Rachel Power is director of O’Dwyer Power

By now, all accountants should be aware of their obligations in preventing money laundering and terrorist financing under the Criminal Justice (Money Laundering and Terrorist Financing) (Amendment) Act 2018. Equally important is the need to take a risk-based approach to identify, understand, assess and take action against the money laundering and terrorist financing risks to which they are exposed.

But what does this mean on a practical level? This, the first in a two-part series, is a guide to the basics.

Business risk

Under the act, all firms, no matter what size, must complete a business risk assessment. A well thought out assessment is essential as it informs the firm’s due diligence measures and documents the risk determination process. It also dictates the policies, controls and procedures that are needed to combat the risks identified.

Client risk

Practitioners must identify any high-risk clients and assess factors such as the nature of the client’s business, the client relationship, the client’s location, and any characteristics that would increase their risk level (eg if they are a politically exposed person).

Once the client risk assessment is complete, consideration should be given to the percentage of the firm’s overall client base deemed to be high risk. Appropriate policies, controls and procedures can then be drafted, and a mitigation plan implemented.

Geographical risk

When considering geographical risk, practitioners should assess variables such as the beneficial owner’s country of residence, the origin of the source of funds, the country of incorporation, and the location of the client’s main operations. These should be evaluated to determine if they include any high-risk countries or jurisdictions deemed inadequate in terms of money laundering and terrorist financing regulation.

Practitioners should consult credible sources during this process, such as the Financial Action Task Force Risk Based Approach for Accounting Profession.

Services risk

Products and services should be assessed on the basis of their vulnerability to money laundering and terrorist financing. Compiling a list of services offered and consulting the National Risk Assessment will assist in determining whether any are deemed to be high risk.

Again, accountants should consider what portion of their revenue is generated through high-risk services, and implement effective controls accordingly.

Transaction risk

When identifying the risk associated with transactions, firms should consider information such as:

  • level of transparency
  • complexity
  • value
  • origin
  • purpose of transaction

When it comes to reporting suspicious transactions, there is no minimum value, so assessments should be clearly documented.

Delivery channel risk

Delivery channels are another variable that can increase the money laundering and terrorist financing risk. For example, practitioners may not meet with clients face to face, they may have no direct business relationship with them or all their business may be conducted through an intermediary.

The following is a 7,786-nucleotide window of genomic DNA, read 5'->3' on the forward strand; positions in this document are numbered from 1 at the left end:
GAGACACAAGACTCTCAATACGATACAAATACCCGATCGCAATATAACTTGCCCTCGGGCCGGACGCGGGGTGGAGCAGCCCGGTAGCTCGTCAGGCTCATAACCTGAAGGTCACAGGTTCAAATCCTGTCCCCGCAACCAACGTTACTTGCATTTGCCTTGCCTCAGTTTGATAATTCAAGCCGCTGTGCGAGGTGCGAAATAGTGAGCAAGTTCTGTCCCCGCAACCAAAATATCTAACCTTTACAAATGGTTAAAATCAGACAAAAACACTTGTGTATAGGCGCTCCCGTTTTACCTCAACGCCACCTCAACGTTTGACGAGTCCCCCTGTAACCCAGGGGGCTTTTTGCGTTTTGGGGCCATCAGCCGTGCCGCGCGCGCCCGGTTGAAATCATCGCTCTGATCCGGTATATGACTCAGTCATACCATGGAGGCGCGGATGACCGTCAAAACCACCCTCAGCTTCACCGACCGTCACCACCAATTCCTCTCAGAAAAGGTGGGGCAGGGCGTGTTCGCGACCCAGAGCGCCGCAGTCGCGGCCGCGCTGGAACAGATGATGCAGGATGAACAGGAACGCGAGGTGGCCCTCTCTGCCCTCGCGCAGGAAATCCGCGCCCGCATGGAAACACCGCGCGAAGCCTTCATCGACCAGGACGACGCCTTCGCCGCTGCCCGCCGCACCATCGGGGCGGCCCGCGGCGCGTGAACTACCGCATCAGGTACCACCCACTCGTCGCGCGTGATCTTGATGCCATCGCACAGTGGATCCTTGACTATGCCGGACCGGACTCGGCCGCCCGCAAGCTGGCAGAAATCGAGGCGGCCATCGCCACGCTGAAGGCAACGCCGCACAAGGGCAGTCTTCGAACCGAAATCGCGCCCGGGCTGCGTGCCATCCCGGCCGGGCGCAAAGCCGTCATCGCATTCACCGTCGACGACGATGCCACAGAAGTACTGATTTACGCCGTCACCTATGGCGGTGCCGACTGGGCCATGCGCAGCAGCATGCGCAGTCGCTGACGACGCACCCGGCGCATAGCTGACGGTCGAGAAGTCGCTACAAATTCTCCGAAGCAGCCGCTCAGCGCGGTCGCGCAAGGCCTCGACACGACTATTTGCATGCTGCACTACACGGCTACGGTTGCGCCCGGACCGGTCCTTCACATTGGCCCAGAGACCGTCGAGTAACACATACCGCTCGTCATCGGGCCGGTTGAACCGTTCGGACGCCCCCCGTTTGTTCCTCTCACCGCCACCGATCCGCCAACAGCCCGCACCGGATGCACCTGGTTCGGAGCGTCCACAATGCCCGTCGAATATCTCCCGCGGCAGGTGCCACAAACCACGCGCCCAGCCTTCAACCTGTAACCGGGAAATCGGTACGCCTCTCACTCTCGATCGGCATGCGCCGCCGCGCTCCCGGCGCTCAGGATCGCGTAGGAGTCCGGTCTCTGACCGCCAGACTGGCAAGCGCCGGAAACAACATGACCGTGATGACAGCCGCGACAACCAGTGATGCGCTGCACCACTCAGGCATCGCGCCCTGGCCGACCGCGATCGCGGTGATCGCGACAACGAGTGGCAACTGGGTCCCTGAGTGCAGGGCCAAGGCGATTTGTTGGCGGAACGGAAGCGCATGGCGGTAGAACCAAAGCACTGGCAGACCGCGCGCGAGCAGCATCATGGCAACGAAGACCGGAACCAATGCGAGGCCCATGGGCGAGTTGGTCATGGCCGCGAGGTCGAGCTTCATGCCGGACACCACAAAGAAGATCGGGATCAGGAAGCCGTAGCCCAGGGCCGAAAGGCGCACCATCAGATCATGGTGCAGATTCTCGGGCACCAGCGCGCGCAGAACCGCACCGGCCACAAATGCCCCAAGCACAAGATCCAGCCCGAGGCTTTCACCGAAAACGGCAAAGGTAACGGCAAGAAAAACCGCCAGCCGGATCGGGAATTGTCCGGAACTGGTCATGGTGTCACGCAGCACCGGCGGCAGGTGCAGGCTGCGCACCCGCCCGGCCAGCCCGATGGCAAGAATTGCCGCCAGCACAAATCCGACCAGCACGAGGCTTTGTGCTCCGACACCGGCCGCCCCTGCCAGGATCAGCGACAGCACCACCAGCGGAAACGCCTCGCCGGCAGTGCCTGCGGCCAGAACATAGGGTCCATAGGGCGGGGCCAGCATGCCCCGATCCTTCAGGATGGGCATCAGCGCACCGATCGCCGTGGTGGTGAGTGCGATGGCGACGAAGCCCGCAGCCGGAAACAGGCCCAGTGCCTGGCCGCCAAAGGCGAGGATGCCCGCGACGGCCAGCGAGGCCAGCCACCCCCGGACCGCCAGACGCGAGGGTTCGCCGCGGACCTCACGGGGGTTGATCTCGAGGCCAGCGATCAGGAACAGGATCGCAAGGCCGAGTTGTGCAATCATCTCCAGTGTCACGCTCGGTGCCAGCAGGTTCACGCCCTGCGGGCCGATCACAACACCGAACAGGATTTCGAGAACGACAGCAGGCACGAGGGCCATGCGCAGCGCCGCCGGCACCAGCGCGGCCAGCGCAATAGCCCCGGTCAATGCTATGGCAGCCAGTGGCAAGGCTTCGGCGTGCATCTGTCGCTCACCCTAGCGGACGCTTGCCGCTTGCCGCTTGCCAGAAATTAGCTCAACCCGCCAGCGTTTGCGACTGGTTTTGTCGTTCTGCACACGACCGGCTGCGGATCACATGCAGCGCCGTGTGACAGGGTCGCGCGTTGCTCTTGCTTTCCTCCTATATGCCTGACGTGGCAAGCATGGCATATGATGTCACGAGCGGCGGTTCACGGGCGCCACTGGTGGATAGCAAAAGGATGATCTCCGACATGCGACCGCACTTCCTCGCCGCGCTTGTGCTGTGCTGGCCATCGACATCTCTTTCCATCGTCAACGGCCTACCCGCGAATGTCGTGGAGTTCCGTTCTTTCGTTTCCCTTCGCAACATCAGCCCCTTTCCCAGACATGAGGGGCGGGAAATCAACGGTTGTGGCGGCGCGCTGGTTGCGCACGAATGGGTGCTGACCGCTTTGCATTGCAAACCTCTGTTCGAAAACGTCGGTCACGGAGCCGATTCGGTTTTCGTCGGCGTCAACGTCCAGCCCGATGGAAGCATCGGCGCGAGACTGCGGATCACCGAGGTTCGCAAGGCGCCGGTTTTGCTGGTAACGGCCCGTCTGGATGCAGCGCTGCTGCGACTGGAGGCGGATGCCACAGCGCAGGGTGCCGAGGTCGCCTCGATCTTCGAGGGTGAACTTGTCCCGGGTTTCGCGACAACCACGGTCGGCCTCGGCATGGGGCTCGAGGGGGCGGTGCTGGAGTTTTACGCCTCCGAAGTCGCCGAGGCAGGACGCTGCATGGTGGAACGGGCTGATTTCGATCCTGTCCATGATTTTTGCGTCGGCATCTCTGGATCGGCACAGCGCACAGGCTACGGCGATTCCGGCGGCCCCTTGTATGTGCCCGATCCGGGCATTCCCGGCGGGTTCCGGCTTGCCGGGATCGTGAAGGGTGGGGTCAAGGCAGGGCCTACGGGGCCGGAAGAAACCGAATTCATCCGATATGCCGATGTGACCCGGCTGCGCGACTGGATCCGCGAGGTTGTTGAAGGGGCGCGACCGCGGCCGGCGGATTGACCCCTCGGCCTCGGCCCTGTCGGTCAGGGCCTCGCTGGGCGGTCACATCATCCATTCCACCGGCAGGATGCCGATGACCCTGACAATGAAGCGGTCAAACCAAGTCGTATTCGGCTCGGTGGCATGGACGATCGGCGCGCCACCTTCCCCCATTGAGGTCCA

Due to Covid-19, practitioners currently have less direct interaction with clients than they used to, so the risk potential may increase in this area.

Customer due diligence

Under the law, accountancy firms must carry out customer due diligence when they are undertaking regulated work. Sufficient evidence should be obtained to establish that a real person or organisation is being dealt with, and this evidence should be used to assess the risk of the client being involved in money laundering and terrorist financing or perhaps seeking to use the firm to assist them in laundering money or financing terrorism.

Customer due diligence can be simplified or enhanced depending on the risk level identified in your business risk assessment.

Simplified due diligence

Where the money laundering and terrorist financing risk associated with a client is deemed low, then customer due diligence should be commensurate with that risk. Simplified due diligence measures should include:

  • verifying the identity of the client or beneficial owner
  • identifying any beneficial owners (company or trust)
  • assessing the purpose and intended nature of the business relationship
  • checking for politically exposed person status
  • ongoing monitoring of the business relationship
Enhanced due diligence

In higher risk situations, firms must apply an enhanced level of customer due diligence to manage and mitigate risks appropriately. These measures are in addition to, not instead of, standard customer due diligence measures. The law specifically lists the following as requiring enhanced due diligence:

  • when the customer, or beneficial owner, is a politically exposed person
  • when the relationship is with a client from a state outside the EU countries or Iceland, Liechtenstein or Norway (all of which are members of the European Economic Area)
  • clients in high-risk third countries
  • complex and unusually large transactions, or unusual patterns of transactions, that have no obvious economic or lawful purpose

Enhanced due diligence measures may include obtaining additional information including the intended nature of the business and source of wealth, or introducing payment and transaction controls.

Ongoing monitoring

Firms are required to monitor all business relationships on an ongoing basis. This involves the scrutiny of transactions, including where necessary, the source of funds, to ensure they are consistent with the firm’s knowledge of the client, their business and risk profile. Periodic client reviews should be carried out, as well as key trigger events identified that will require an updated client risk review.

Part two in this series will cover: policies, controls and procedures, reporting suspicious transactions, and training.

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